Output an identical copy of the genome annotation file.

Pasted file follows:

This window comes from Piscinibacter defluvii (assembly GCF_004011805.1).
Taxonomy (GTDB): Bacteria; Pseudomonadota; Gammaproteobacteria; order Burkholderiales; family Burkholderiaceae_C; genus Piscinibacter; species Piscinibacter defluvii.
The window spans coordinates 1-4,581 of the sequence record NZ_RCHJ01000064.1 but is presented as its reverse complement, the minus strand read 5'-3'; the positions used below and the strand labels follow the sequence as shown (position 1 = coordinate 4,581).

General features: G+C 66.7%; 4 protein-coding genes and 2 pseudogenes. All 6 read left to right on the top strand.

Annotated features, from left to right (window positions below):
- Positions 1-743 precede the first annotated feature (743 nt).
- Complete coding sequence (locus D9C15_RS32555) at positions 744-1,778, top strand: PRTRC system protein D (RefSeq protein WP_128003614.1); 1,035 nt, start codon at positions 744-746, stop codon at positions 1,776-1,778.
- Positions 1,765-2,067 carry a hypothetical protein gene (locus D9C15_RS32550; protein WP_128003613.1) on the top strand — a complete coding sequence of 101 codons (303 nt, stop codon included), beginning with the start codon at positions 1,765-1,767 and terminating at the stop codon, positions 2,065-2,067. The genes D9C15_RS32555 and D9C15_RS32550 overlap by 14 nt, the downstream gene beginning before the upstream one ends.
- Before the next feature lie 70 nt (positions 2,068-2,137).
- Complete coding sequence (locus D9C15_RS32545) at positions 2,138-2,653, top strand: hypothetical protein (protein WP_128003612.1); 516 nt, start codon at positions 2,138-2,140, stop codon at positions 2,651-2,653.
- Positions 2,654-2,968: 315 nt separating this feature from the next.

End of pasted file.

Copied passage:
This window comes from Piscinibacter defluvii (assembly GCF_004011805.1).
Taxonomy (GTDB): Bacteria; Pseudomonadota; Gammaproteobacteria; order Burkholderiales; family Burkholderiaceae_C; genus Piscinibacter; species Piscinibacter defluvii.
The window spans coordinates 1-4,581 of the sequence record NZ_RCHJ01000064.1 but is presented as its reverse complement, the minus strand read 5'-3'; the positions used below and the strand labels follow the sequence as shown (position 1 = coordinate 4,581).

General features: G+C 66.7%; 4 protein-coding genes and 2 pseudogenes. All 6 read left to right on the top strand.

Annotated features, from left to right (window positions below):
- Positions 1-743 precede the first annotated feature (743 nt).
- Complete coding sequence (locus D9C15_RS32555) at positions 744-1,778, top strand: PRTRC system protein D (RefSeq protein WP_128003614.1); 1,035 nt, start codon at positions 744-746, stop codon at positions 1,776-1,778.
- Positions 1,765-2,067 carry a hypothetical protein gene (locus D9C15_RS32550; protein WP_128003613.1) on the top strand — a complete coding sequence of 101 codons (303 nt, stop codon included), beginning with the start codon at positions 1,765-1,767 and terminating at the stop codon, positions 2,065-2,067. The genes D9C15_RS32555 and D9C15_RS32550 overlap by 14 nt, the downstream gene beginning before the upstream one ends.
- Before the next feature lie 70 nt (positions 2,068-2,137).
- Complete coding sequence (locus D9C15_RS32545) at positions 2,138-2,653, top strand: hypothetical protein (protein WP_128003612.1); 516 nt, start codon at positions 2,138-2,140, stop codon at positions 2,651-2,653.
- Positions 2,654-2,968: 315 nt separating this feature from the next.